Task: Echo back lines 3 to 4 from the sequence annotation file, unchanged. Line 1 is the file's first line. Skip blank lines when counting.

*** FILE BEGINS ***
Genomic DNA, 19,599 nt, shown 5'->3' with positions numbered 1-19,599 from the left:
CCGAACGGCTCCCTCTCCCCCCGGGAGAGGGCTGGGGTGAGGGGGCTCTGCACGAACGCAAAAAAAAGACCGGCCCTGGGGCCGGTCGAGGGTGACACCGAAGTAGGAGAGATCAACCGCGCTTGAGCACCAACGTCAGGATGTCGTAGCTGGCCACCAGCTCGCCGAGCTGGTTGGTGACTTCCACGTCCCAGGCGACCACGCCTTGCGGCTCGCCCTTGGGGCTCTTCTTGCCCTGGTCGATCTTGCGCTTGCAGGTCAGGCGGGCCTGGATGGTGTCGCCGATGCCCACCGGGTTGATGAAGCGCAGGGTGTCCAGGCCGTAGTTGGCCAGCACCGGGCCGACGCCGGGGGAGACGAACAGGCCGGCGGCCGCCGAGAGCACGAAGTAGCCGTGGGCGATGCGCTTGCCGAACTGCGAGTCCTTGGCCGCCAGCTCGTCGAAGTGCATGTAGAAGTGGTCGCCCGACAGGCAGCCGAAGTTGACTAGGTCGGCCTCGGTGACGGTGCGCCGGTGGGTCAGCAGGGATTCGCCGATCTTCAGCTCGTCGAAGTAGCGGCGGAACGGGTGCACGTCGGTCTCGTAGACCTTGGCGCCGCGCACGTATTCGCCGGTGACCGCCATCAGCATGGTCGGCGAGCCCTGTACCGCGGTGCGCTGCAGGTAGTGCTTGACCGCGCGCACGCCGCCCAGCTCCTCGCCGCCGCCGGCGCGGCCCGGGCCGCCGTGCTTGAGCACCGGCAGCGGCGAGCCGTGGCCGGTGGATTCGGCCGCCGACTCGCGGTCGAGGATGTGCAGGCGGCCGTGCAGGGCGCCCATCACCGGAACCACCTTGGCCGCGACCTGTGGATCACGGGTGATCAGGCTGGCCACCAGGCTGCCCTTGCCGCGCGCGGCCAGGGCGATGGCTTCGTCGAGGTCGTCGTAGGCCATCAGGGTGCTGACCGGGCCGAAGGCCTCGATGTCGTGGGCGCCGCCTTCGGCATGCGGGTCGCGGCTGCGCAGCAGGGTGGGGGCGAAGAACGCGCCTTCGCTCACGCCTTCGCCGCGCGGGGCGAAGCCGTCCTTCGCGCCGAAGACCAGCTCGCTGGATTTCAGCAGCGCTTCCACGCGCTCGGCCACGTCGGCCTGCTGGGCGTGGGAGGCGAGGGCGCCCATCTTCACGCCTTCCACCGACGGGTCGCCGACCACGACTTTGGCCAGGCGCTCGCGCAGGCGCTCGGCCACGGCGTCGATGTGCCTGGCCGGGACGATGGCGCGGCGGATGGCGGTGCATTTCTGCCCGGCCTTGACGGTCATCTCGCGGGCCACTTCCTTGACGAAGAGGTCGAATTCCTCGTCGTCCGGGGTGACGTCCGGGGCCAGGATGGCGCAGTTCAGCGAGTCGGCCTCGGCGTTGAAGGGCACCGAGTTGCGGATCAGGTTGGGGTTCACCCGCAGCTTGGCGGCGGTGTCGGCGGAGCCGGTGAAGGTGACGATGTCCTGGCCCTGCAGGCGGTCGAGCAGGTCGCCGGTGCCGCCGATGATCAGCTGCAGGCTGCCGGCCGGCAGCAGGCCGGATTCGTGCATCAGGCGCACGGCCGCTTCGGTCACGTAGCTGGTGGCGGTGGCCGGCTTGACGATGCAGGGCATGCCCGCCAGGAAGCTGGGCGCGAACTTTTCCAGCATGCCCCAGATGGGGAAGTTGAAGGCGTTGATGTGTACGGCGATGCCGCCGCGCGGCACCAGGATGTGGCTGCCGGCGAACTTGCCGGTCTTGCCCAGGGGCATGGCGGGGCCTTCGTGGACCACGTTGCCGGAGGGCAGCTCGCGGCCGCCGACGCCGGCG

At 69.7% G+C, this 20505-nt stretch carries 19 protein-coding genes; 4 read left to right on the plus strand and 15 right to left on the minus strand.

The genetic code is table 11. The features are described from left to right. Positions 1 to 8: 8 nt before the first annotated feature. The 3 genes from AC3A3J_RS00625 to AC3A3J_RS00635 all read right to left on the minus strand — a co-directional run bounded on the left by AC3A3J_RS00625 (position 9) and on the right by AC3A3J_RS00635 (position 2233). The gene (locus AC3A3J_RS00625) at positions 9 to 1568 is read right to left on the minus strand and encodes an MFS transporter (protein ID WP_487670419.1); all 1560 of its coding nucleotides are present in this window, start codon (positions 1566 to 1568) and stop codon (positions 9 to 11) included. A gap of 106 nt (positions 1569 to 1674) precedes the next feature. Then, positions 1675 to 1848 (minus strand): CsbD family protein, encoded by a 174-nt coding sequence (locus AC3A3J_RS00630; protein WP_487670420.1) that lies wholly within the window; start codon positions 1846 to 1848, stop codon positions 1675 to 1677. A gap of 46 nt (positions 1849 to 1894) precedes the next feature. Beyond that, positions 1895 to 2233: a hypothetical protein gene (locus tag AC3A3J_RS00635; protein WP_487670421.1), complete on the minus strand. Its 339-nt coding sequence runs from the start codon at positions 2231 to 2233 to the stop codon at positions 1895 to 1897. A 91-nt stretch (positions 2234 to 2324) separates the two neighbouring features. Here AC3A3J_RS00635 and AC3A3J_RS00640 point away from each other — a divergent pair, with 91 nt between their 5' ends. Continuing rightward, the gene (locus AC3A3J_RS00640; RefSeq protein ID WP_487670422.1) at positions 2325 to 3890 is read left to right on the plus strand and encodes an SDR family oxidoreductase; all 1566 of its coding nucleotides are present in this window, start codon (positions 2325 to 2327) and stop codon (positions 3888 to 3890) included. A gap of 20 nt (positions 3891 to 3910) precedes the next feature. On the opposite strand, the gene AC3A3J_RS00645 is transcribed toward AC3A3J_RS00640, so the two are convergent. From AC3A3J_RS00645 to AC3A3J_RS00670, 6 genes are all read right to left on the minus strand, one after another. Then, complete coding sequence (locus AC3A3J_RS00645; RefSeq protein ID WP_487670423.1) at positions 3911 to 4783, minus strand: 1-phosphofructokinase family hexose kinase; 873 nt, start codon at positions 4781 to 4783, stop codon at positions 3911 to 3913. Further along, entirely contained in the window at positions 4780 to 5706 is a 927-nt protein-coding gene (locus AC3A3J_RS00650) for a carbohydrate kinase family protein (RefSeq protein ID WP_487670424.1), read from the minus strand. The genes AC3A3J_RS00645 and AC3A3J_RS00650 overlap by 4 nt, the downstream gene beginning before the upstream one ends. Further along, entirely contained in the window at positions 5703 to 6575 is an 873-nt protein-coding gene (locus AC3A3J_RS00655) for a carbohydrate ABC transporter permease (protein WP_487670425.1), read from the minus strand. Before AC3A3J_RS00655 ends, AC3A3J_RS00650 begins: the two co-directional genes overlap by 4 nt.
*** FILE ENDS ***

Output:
At 69.7% G+C, this 20505-nt stretch carries 19 protein-coding genes; 4 read left to right on the plus strand and 15 right to left on the minus strand.

The genetic code is table 11. The features are described from left to right. Positions 1 to 8: 8 nt before the first annotated feature. The 3 genes from AC3A3J_RS00625 to AC3A3J_RS00635 all read right to left on the minus strand — a co-directional run bounded on the left by AC3A3J_RS00625 (position 9) and on the right by AC3A3J_RS00635 (position 2233). The gene (locus AC3A3J_RS00625) at positions 9 to 1568 is read right to left on the minus strand and encodes an MFS transporter (protein ID WP_487670419.1); all 1560 of its coding nucleotides are present in this window, start codon (positions 1566 to 1568) and stop codon (positions 9 to 11) included. A gap of 106 nt (positions 1569 to 1674) precedes the next feature. Then, positions 1675 to 1848 (minus strand): CsbD family protein, encoded by a 174-nt coding sequence (locus AC3A3J_RS00630; protein WP_487670420.1) that lies wholly within the window; start codon positions 1846 to 1848, stop codon positions 1675 to 1677. A gap of 46 nt (positions 1849 to 1894) precedes the next feature. Beyond that, positions 1895 to 2233: a hypothetical protein gene (locus tag AC3A3J_RS00635; protein WP_487670421.1), complete on the minus strand. Its 339-nt coding sequence runs from the start codon at positions 2231 to 2233 to the stop codon at positions 1895 to 1897. A 91-nt stretch (positions 2234 to 2324) separates the two neighbouring features. Here AC3A3J_RS00635 and AC3A3J_RS00640 point away from each other — a divergent pair, with 91 nt between their 5' ends. Continuing rightward, the gene (locus AC3A3J_RS00640; RefSeq protein ID WP_487670422.1) at positions 2325 to 3890 is read left to right on the plus strand and encodes an SDR family oxidoreductase; all 1566 of its coding nucleotides are present in this window, start codon (positions 2325 to 2327) and stop codon (positions 3888 to 3890) included. A gap of 20 nt (positions 3891 to 3910) precedes the next feature. On the opposite strand, the gene AC3A3J_RS00645 is transcribed toward AC3A3J_RS00640, so the two are convergent. From AC3A3J_RS00645 to AC3A3J_RS00670, 6 genes are all read right to left on the minus strand, one after another. Then, complete coding sequence (locus AC3A3J_RS00645; RefSeq protein ID WP_487670423.1) at positions 3911 to 4783, minus strand: 1-phosphofructokinase family hexose kinase; 873 nt, start codon at positions 4781 to 4783, stop codon at positions 3911 to 3913. Further along, entirely contained in the window at positions 4780 to 5706 is a 927-nt protein-coding gene (locus AC3A3J_RS00650) for a carbohydrate kinase family protein (RefSeq protein ID WP_487670424.1), read from the minus strand. The genes AC3A3J_RS00645 and AC3A3J_RS00650 overlap by 4 nt, the downstream gene beginning before the upstream one ends. Further along, entirely contained in the window at positions 5703 to 6575 is an 873-nt protein-coding gene (locus AC3A3J_RS00655) for a carbohydrate ABC transporter permease (protein WP_487670425.1), read from the minus strand. Before AC3A3J_RS00655 ends, AC3A3J_RS00650 begins: the two co-directional genes overlap by 4 nt.